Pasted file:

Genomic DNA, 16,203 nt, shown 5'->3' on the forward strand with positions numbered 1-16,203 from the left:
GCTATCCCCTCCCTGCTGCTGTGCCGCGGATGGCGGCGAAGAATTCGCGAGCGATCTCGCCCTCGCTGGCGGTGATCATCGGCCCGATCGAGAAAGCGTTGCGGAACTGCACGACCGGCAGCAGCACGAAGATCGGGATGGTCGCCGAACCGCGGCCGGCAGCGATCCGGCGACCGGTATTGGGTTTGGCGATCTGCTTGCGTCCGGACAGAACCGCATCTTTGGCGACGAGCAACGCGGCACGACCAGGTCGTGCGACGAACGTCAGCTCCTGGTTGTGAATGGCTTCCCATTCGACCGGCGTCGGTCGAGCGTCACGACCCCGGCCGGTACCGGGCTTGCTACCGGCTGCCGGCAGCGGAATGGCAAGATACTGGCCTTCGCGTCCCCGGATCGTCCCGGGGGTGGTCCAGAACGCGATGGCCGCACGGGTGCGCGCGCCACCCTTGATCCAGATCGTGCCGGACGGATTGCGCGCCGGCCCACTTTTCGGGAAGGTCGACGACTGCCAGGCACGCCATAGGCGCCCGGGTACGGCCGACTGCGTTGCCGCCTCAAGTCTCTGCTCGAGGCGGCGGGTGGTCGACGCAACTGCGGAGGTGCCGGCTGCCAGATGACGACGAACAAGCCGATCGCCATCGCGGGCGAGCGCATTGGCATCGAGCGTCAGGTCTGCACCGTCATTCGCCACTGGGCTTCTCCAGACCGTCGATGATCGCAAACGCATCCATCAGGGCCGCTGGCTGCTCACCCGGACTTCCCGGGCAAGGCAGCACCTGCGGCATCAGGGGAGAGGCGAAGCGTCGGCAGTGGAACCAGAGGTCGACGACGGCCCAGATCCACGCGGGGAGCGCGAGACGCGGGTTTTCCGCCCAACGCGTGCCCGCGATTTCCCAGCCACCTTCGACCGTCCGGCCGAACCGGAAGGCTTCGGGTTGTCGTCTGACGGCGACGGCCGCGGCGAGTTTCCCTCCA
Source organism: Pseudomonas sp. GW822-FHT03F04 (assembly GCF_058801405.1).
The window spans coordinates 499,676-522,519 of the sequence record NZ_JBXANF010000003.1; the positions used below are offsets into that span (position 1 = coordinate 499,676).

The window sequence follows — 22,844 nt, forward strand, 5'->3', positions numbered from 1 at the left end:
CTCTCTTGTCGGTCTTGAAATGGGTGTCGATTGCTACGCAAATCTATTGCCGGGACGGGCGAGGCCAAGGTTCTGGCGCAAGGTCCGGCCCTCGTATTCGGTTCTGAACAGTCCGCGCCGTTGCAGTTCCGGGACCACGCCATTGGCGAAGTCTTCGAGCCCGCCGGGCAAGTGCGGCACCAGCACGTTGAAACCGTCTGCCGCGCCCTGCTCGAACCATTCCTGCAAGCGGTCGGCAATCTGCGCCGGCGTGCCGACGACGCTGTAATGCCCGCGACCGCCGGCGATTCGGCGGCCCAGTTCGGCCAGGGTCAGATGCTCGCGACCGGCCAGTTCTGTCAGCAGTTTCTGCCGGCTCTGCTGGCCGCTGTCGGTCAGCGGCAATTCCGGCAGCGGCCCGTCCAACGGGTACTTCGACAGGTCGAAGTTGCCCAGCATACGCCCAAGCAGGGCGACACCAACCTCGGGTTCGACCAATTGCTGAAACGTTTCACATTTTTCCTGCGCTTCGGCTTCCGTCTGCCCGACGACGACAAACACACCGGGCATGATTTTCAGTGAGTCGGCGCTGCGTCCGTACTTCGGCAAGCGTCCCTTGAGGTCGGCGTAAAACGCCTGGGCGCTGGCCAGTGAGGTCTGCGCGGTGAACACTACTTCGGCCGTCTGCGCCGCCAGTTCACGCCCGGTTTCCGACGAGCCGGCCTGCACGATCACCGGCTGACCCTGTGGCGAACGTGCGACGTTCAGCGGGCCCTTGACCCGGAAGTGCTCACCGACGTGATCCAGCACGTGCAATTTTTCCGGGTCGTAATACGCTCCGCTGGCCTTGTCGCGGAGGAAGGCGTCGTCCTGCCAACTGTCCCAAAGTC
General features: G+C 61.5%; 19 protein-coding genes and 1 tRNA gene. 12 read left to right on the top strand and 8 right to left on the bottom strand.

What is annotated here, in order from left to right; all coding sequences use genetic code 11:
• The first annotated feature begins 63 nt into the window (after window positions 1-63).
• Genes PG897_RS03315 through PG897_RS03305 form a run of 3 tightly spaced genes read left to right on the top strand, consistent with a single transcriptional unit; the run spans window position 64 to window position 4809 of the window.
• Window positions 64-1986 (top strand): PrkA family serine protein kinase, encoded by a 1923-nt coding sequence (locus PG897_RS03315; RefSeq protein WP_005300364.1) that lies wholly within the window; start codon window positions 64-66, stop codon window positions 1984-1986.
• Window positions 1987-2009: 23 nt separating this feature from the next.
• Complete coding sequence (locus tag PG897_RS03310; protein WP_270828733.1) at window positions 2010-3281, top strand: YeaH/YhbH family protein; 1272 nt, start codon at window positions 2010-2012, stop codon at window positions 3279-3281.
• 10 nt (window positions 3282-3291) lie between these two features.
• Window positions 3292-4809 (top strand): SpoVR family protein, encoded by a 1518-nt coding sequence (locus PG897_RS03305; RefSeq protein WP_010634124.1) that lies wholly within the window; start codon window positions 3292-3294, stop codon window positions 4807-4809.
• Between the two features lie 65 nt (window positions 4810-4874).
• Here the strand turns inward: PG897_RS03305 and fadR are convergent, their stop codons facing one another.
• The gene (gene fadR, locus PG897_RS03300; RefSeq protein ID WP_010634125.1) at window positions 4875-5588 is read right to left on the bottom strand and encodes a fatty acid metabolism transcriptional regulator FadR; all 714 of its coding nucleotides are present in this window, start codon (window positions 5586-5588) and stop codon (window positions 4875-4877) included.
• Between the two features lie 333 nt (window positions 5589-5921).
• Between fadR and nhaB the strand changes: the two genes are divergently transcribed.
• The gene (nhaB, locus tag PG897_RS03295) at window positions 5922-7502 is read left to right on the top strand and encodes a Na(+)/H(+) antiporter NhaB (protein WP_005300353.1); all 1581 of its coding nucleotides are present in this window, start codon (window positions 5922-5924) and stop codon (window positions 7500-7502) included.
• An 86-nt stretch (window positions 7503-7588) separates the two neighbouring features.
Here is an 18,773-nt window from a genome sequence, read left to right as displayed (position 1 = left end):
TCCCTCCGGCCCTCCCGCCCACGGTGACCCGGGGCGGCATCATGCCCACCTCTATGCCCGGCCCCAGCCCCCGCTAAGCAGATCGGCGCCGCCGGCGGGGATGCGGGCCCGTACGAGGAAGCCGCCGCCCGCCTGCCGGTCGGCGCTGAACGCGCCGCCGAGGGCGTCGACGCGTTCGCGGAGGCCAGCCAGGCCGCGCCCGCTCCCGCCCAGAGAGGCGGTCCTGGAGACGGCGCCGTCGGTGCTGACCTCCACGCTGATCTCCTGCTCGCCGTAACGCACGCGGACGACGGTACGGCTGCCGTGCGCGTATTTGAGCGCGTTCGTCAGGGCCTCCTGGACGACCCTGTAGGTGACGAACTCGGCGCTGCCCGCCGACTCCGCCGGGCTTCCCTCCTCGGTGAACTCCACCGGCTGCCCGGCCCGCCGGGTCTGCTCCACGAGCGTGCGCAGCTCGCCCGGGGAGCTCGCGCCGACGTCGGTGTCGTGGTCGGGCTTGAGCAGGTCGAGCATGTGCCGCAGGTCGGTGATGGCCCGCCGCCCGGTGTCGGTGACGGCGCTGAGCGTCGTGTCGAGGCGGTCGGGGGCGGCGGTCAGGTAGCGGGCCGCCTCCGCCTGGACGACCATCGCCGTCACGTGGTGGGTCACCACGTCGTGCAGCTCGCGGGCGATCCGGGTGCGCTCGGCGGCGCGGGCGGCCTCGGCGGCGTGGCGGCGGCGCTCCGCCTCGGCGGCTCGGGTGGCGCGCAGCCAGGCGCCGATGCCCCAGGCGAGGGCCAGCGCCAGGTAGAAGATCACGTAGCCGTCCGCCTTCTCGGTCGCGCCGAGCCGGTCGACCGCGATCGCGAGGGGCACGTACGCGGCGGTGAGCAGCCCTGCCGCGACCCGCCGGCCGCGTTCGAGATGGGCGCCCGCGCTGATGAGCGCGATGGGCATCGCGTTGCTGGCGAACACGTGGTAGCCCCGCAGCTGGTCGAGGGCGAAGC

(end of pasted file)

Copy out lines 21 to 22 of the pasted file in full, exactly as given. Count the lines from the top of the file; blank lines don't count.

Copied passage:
• The gene (nhaB, locus tag PG897_RS03295) at window positions 5922-7502 is read left to right on the top strand and encodes a Na(+)/H(+) antiporter NhaB (protein WP_005300353.1); all 1581 of its coding nucleotides are present in this window, start codon (window positions 5922-5924) and stop codon (window positions 7500-7502) included.
• An 86-nt stretch (window positions 7503-7588) separates the two neighbouring features.